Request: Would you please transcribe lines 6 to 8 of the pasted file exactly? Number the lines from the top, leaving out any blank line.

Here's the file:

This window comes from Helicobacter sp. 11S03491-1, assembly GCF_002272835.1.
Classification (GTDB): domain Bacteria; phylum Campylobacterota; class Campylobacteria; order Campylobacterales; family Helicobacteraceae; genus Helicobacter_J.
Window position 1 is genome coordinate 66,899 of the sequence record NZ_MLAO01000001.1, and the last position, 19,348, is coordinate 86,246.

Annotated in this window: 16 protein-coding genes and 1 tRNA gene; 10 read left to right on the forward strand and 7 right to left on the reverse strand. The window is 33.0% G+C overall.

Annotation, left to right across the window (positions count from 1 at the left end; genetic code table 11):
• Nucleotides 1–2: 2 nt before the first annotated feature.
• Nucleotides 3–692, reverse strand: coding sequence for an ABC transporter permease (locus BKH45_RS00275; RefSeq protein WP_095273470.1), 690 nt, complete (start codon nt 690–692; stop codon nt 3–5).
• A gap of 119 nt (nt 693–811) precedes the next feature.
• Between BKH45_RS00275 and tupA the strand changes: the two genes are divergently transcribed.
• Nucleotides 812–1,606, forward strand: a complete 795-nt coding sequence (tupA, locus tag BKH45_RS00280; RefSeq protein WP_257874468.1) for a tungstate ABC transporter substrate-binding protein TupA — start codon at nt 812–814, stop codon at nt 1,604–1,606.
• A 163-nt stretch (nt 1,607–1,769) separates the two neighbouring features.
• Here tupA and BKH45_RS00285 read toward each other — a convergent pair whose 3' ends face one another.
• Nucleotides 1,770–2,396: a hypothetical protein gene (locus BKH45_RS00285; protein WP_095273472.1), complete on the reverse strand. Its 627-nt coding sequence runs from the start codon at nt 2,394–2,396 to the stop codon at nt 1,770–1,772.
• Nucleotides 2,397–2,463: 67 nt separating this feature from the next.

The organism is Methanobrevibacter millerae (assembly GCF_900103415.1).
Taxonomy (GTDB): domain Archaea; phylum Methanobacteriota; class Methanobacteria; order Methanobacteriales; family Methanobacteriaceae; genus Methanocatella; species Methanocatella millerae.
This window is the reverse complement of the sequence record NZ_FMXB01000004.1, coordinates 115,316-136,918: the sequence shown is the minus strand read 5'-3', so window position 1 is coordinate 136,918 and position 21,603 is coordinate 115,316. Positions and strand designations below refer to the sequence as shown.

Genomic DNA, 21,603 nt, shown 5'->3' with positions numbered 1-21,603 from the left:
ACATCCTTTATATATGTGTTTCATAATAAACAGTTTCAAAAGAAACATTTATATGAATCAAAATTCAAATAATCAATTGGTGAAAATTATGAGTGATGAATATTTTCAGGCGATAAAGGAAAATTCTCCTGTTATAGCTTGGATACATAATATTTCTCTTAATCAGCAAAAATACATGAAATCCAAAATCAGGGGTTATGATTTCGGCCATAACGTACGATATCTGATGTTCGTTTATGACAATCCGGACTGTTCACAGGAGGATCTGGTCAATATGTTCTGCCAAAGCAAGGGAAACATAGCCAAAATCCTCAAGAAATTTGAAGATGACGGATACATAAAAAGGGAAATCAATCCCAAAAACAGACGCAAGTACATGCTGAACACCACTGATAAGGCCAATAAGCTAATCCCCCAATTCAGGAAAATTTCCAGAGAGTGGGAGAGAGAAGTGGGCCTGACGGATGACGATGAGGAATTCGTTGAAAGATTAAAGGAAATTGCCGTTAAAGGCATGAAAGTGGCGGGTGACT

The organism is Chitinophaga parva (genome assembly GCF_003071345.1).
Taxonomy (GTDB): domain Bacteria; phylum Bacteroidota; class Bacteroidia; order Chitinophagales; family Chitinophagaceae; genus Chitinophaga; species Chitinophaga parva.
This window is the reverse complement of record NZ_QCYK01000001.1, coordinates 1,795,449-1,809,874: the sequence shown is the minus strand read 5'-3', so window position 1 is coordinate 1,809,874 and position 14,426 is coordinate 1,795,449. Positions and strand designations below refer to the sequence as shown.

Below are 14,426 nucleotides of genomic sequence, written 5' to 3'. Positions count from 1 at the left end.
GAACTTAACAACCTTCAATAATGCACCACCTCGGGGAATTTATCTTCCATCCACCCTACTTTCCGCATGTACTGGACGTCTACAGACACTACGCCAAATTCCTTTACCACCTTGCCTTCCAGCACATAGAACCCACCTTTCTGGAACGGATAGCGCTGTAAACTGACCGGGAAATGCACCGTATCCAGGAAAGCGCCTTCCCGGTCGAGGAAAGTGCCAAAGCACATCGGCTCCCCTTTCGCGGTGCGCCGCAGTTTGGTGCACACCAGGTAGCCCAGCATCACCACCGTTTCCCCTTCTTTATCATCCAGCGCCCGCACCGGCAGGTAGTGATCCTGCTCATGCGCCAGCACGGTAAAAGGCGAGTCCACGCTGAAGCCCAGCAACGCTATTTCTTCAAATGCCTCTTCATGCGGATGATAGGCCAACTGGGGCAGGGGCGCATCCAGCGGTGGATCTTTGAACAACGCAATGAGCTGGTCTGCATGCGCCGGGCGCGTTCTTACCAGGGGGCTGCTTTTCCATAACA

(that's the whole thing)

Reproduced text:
• Nucleotides 1–2: 2 nt before the first annotated feature.
• Nucleotides 3–692, reverse strand: coding sequence for an ABC transporter permease (locus BKH45_RS00275; RefSeq protein WP_095273470.1), 690 nt, complete (start codon nt 690–692; stop codon nt 3–5).
• A gap of 119 nt (nt 693–811) precedes the next feature.